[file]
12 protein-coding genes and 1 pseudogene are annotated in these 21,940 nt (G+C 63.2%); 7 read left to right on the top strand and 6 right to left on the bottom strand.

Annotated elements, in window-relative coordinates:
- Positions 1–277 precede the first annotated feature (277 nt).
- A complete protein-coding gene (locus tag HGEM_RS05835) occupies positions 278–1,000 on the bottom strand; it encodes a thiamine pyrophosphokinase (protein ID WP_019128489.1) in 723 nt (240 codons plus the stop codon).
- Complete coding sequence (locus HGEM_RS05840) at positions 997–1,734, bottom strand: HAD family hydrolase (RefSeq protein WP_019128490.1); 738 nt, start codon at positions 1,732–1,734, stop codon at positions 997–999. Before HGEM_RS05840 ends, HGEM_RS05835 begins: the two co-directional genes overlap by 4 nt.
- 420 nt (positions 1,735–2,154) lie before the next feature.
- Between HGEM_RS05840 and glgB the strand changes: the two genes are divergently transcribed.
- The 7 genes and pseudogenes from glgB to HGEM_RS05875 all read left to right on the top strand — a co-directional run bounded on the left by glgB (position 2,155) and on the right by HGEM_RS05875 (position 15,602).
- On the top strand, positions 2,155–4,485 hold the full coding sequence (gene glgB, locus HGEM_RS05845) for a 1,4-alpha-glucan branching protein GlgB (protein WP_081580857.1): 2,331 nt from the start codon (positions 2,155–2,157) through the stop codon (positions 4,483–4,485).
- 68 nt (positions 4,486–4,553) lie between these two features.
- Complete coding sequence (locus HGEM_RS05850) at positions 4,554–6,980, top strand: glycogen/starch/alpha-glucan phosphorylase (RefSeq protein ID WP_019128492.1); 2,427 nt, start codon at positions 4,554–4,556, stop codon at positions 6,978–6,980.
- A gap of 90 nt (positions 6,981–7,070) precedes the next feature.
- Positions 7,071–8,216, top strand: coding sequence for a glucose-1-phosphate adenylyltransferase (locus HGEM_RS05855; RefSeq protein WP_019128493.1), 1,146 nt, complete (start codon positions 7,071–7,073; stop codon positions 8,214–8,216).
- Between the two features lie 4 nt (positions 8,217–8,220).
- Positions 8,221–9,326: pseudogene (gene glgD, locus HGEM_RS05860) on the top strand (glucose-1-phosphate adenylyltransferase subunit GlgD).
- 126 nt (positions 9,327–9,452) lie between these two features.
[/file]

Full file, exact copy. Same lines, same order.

12 protein-coding genes and 1 pseudogene are annotated in these 21,940 nt (G+C 63.2%); 7 read left to right on the top strand and 6 right to left on the bottom strand.

Annotated elements, in window-relative coordinates:
- Positions 1–277 precede the first annotated feature (277 nt).
- A complete protein-coding gene (locus tag HGEM_RS05835) occupies positions 278–1,000 on the bottom strand; it encodes a thiamine pyrophosphokinase (protein ID WP_019128489.1) in 723 nt (240 codons plus the stop codon).
- Complete coding sequence (locus HGEM_RS05840) at positions 997–1,734, bottom strand: HAD family hydrolase (RefSeq protein WP_019128490.1); 738 nt, start codon at positions 1,732–1,734, stop codon at positions 997–999. Before HGEM_RS05840 ends, HGEM_RS05835 begins: the two co-directional genes overlap by 4 nt.
- 420 nt (positions 1,735–2,154) lie before the next feature.
- Between HGEM_RS05840 and glgB the strand changes: the two genes are divergently transcribed.
- The 7 genes and pseudogenes from glgB to HGEM_RS05875 all read left to right on the top strand — a co-directional run bounded on the left by glgB (position 2,155) and on the right by HGEM_RS05875 (position 15,602).
- On the top strand, positions 2,155–4,485 hold the full coding sequence (gene glgB, locus HGEM_RS05845) for a 1,4-alpha-glucan branching protein GlgB (protein WP_081580857.1): 2,331 nt from the start codon (positions 2,155–2,157) through the stop codon (positions 4,483–4,485).
- 68 nt (positions 4,486–4,553) lie between these two features.
- Complete coding sequence (locus HGEM_RS05850) at positions 4,554–6,980, top strand: glycogen/starch/alpha-glucan phosphorylase (RefSeq protein ID WP_019128492.1); 2,427 nt, start codon at positions 4,554–4,556, stop codon at positions 6,978–6,980.
- A gap of 90 nt (positions 6,981–7,070) precedes the next feature.
- Positions 7,071–8,216, top strand: coding sequence for a glucose-1-phosphate adenylyltransferase (locus HGEM_RS05855; RefSeq protein WP_019128493.1), 1,146 nt, complete (start codon positions 7,071–7,073; stop codon positions 8,214–8,216).
- Between the two features lie 4 nt (positions 8,217–8,220).
- Positions 8,221–9,326: pseudogene (gene glgD, locus HGEM_RS05860) on the top strand (glucose-1-phosphate adenylyltransferase subunit GlgD).
- 126 nt (positions 9,327–9,452) lie between these two features.